(ORDO NEWS) — NASA’s James Webb Space Telescope helped identify the galaxy CEERS-93316 (hereinafter referred to as CEERS), which has a redshift (z) of approximately 16.7.
If this information is confirmed, then we see CEERS as it was 235.8 million years after the Big Bang.
And to be more precise, we do not see CEERS, but light – in one form or another of its manifestations – emitted by the galaxy 235.8 million years after the Big Bang.
We are witnessing a faded phantom, a ghost of the past, which does not reflect the real picture of what is happening at the other, so to speak, end of the Universe.
The moment CEERS emitted the light that “James Webb” caught in July 2022, it continued its retreat as part of the expansion of the universe.
The age of the Universe is 13.8 billion years, which means that the CEERS galaxy has been moving away for most of this time.
This brings us to the fact that there is no equal sign between the age of the universe and its size.
For us people analyzing the James Webb data, the CEERS galaxy is at a distance of 13.5512 light years, but, as mentioned above, we are talking about a phantom.
The real position of CEERS – taking into account the continuous expansion of the Universe – is such that we are separated by 34.684 billion light years.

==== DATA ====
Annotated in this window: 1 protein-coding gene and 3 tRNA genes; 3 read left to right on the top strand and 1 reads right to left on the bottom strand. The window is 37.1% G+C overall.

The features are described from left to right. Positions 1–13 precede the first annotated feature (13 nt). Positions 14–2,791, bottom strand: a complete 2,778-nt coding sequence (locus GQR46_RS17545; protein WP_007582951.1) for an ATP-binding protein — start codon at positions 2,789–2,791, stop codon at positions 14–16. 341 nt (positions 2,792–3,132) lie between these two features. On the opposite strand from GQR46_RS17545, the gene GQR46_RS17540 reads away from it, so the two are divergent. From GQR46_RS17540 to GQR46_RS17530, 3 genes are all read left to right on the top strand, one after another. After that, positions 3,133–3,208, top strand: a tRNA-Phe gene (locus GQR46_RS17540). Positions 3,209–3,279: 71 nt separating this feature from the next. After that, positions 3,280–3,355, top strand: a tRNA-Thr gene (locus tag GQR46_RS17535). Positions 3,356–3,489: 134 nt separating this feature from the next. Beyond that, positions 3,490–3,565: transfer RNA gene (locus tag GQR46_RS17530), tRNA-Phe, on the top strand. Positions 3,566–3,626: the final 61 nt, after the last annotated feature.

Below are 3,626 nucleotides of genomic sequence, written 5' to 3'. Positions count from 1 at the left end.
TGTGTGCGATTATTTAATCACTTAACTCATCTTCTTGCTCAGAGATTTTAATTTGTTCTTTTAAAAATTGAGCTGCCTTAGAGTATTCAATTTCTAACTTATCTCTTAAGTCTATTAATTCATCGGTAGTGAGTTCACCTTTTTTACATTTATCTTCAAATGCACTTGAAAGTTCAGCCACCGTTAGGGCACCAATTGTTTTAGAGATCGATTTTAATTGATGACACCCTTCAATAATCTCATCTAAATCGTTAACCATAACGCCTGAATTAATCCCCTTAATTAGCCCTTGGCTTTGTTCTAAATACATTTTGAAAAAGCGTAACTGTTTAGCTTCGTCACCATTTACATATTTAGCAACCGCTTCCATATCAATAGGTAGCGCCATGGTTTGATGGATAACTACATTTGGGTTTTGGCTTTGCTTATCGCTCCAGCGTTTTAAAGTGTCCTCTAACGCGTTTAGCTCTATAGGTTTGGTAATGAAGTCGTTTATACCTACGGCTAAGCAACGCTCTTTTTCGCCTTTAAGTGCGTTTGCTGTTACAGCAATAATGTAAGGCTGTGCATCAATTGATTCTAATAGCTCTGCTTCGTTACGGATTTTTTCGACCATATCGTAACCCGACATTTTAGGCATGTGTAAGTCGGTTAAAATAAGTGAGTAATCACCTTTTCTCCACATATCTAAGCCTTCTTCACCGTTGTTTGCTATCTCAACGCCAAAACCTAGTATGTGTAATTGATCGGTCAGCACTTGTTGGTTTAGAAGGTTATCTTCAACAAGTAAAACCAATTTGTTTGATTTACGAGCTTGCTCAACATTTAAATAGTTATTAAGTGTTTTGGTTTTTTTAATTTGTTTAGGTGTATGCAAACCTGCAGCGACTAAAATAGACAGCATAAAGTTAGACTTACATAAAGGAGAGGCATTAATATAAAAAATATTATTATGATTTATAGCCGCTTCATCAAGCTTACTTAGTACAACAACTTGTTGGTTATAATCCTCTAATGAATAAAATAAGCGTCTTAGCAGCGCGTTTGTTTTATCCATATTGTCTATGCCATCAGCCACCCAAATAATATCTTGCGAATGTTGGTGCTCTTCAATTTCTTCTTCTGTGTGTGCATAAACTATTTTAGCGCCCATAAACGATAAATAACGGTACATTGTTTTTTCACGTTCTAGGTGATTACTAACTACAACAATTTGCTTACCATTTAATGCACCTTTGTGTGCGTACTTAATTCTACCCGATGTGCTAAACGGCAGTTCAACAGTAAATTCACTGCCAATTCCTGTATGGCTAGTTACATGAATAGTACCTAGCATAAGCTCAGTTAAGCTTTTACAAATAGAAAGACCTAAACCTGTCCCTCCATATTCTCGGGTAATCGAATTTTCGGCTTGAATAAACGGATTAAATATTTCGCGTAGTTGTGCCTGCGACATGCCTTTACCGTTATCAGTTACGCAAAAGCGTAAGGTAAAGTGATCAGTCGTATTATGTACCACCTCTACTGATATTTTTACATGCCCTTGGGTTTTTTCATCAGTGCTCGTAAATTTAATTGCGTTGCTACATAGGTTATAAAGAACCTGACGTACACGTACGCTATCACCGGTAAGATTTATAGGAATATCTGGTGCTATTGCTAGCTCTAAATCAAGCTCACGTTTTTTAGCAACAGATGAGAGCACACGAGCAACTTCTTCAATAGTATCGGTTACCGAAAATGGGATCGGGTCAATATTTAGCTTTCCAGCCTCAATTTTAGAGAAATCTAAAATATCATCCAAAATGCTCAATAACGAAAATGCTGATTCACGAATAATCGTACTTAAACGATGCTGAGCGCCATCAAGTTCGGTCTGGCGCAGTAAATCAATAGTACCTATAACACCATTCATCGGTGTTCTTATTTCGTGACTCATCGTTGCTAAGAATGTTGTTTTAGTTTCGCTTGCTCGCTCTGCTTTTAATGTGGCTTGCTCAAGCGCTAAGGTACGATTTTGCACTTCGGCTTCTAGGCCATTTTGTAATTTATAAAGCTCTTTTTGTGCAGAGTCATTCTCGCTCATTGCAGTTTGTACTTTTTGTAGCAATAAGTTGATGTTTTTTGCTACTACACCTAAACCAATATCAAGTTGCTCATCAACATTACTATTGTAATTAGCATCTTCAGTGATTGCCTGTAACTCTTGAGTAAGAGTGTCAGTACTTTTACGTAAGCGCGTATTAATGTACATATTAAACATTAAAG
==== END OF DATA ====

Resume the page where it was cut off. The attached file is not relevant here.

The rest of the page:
And this is an absolute norm, since the diameter of the observable universe is 93 billion light years.
But what is reality in the study of outer space?
When exploring the era of the early universe, we have to work with phantoms, and this is wonderful, since we get the opportunity to study the evolution of stars, galaxies and the universe itself over time.
However, what CEERS (and other very distant galaxies) eventually became, we, of course, do not know and will never know.
But we can speculate by studying, for example, the Milky Way, which is estimated to be 13.4 billion years old. This suggests that our Galaxy entered the stage of active formation 400 million years after the Big Bang.
If intelligent beings live in the CEERS galaxy, studying the evolution of the Universe, and if they look at the Milky Way, they will see a primitive galaxy, then what it was at the beginning of its journey.
But we, living in the Milky Way, know that our “star factory” is far from primitivism. This is the relative nature of reality.
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